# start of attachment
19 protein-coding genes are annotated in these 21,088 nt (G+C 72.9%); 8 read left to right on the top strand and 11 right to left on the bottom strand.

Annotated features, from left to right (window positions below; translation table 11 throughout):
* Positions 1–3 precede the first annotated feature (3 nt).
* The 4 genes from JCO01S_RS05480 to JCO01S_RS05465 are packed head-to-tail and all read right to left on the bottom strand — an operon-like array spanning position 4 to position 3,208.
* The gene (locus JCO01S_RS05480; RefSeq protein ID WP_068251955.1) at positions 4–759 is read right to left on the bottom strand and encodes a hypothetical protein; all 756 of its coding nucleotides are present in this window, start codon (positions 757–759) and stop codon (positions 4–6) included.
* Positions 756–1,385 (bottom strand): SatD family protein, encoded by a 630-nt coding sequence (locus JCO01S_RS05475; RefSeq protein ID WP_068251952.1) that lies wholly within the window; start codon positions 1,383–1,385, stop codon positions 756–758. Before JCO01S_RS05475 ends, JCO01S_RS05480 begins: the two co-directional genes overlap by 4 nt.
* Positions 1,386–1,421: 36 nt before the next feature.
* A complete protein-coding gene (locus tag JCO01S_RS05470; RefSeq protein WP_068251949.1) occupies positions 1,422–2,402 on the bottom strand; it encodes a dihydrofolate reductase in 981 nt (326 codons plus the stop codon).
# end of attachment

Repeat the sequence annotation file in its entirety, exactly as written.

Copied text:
19 protein-coding genes are annotated in these 21,088 nt (G+C 72.9%); 8 read left to right on the top strand and 11 right to left on the bottom strand.

Annotated features, from left to right (window positions below; translation table 11 throughout):
* Positions 1–3 precede the first annotated feature (3 nt).
* The 4 genes from JCO01S_RS05480 to JCO01S_RS05465 are packed head-to-tail and all read right to left on the bottom strand — an operon-like array spanning position 4 to position 3,208.
* The gene (locus JCO01S_RS05480; RefSeq protein ID WP_068251955.1) at positions 4–759 is read right to left on the bottom strand and encodes a hypothetical protein; all 756 of its coding nucleotides are present in this window, start codon (positions 757–759) and stop codon (positions 4–6) included.
* Positions 756–1,385 (bottom strand): SatD family protein, encoded by a 630-nt coding sequence (locus JCO01S_RS05475; RefSeq protein ID WP_068251952.1) that lies wholly within the window; start codon positions 1,383–1,385, stop codon positions 756–758. Before JCO01S_RS05475 ends, JCO01S_RS05480 begins: the two co-directional genes overlap by 4 nt.
* Positions 1,386–1,421: 36 nt before the next feature.
* A complete protein-coding gene (locus tag JCO01S_RS05470; RefSeq protein WP_068251949.1) occupies positions 1,422–2,402 on the bottom strand; it encodes a dihydrofolate reductase in 981 nt (326 codons plus the stop codon).